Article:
As Matthew Haag noted yesterday over at the Morning News' education blog, DISD's Citizen Budget Review Commission made several recommendations at last week's board briefing for how the district might cut costs. The most eye-catching: consider getting rid of metal detectors in middle and high schools.
The commission's report calls metal detectors "fairly unique to DISD" and suggested that they were largely ineffective, given how many other unguarded entrances there typically are to each building. It added that the staffers being used to man the detectors could probably be better used elsewhere, and that a detector-free entrance might help students get to class on time. Finally, it said, "their removal will make the school appear more welcoming and remove the negative external perception concerns that DISD high schools must use them in order to provide a safe environment."
The commission recommended polling principals, teachers, and maybe even students about metal detectors, and considering security cameras as a lower-cost alternative. It also suggested that DISD police look at actual incidents versus the cost of maintaining the detectors -- "both monetary and to a school's culture."
Metal detectors in schools have been debated for decades, of course, and as DISD looks for a way to deal with their current $34.8 million budget shortfall, the board will surely be scrounging around for any way to save a little cash. But won't a lack of metal detectors make DISD students less safe? Isn't there any good data on how well they actually work?
Not much, as it happens. And the results of the existing studies are rather muddy. Basically, there's still no good information on whether metal detectors do what they're supposed to: prevent or deter crime. And quite a bit of data suggests that they may indeed help to create a perception that a school is unsafe -- not so much in the community at large, as the commission suggested, but among the students themselves.
In February of last year, the Journal of School Health published an article in which researchers looked at 15 years of studies about metal detector use in schools. In one study those researchers looked at, a little more than half of school administrators surveyed said metal detectors were "effective overall" and only 32 percent of them thought metal detectors were "somewhat or very effective" at reducing violent crime, which you'd think would be the entire point of a metal detector.
Another study showed no association whatsoever with the use of metal detectors and a student's risk of theft or assault. Yet another found "a significant beneficial effect, linking metal detector use to a decrease in the likelihood that students reported carrying a weapon while in school (7.8 percent vs. 13.8 percent)." But in that study, there was no change in the likelihood that those students would carry a weapon outside of school or take part in fights.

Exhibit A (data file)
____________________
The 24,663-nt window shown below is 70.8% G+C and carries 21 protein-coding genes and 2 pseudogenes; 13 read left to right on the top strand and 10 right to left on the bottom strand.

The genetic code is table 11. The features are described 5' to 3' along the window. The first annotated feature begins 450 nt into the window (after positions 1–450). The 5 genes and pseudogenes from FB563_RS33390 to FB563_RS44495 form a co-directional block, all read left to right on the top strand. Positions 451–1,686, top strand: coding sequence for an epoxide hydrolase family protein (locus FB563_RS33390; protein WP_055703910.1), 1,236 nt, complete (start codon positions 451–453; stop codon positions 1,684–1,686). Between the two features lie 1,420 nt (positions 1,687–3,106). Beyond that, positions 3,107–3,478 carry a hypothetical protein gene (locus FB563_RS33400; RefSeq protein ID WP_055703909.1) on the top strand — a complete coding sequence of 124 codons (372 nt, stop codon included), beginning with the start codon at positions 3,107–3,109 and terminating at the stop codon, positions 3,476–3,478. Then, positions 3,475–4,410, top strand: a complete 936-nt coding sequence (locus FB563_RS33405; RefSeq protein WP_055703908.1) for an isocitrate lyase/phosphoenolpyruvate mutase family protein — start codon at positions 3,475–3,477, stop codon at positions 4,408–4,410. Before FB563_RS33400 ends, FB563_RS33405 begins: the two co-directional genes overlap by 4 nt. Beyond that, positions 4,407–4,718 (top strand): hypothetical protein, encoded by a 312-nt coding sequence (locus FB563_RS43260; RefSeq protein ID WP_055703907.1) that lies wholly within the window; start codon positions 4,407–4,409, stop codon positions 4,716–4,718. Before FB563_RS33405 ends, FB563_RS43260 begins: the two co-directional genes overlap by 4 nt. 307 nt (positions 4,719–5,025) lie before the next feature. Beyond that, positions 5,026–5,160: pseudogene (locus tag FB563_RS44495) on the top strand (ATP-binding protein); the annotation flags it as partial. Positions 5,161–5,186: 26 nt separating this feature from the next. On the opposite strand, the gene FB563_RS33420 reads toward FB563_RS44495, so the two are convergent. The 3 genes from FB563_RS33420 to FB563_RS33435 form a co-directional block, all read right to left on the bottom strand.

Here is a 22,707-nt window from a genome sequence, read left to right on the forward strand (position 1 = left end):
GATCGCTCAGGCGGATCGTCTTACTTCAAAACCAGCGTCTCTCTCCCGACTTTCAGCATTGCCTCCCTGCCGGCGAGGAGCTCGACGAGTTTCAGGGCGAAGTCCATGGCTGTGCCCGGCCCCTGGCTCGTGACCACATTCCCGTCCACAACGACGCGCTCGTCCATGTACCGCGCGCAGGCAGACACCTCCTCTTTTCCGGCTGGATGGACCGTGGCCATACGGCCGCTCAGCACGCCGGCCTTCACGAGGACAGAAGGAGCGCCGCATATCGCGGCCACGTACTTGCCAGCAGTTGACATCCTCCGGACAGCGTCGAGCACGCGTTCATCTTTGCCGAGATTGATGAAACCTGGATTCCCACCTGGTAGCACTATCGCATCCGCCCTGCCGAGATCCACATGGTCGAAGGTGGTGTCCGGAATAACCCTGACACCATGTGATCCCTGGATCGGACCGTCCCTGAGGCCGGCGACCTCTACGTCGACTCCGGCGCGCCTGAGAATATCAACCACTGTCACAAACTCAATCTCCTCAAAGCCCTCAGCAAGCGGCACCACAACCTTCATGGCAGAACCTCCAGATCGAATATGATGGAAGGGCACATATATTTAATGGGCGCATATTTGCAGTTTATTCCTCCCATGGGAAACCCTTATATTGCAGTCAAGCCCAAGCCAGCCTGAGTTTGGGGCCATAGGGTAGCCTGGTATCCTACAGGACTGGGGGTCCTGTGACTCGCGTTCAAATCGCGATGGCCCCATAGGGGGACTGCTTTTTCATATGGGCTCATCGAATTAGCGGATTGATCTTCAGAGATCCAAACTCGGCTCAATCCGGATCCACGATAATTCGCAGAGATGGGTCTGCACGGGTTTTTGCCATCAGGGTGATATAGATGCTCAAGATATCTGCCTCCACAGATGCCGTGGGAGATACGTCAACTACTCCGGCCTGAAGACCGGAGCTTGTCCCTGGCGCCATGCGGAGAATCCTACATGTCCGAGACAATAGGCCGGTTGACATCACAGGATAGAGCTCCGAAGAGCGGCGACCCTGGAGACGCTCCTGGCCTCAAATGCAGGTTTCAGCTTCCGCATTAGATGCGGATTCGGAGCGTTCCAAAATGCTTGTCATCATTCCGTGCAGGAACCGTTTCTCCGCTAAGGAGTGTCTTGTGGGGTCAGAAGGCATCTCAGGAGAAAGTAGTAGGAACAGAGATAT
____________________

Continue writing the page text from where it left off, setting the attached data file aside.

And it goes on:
And heightened security measures do seem to paradoxically make students feel less safe, according to no less than four separate studies the Journal of School Health surveyed. A 1995 survey of 12- to 19-year-old students was typical: It found that metal detectors and security guards were "directly correlated with increased student perceptions of violence in the school."
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Race and class obviously play a large, if often tacit, role in these debates. A separate study found that schools with large populations of poor and minority students were more likely to require metal detectors.
"At the high school level, we treat all kids as potential criminals, although minority students are more likely to pass through metal detectors to get to class," one of the study's authors, Aaron Kupchik, told the University of Delaware's campus publication. "At the elementary and middle-school level, we're only afraid of some kids -- and that's the poor ones."
The New York chapter of the ACLU took a different tack, coauthoring a study last year with the Annenberg Institute for School Reform at Brown University and Make the Road New York. They looked at six "at-risk" schools in New York City that have chosen not to use metal detectors, "aggressive policing" or "harsh disciplinary policies." They claimed those schools enjoyed better attendance, retention and graduation rates, as well as "dramatically fewer" suspensions and "criminal incidents." But New York City's Department of Education immediately disputed that graduation rates were actually higher at the schools studied.
To sum up: DISD's been using metal detectors for more than 20 years with no evidence that they work. Now the commission is suggesting they consider taking them out, with no evidence that they don't. Progress.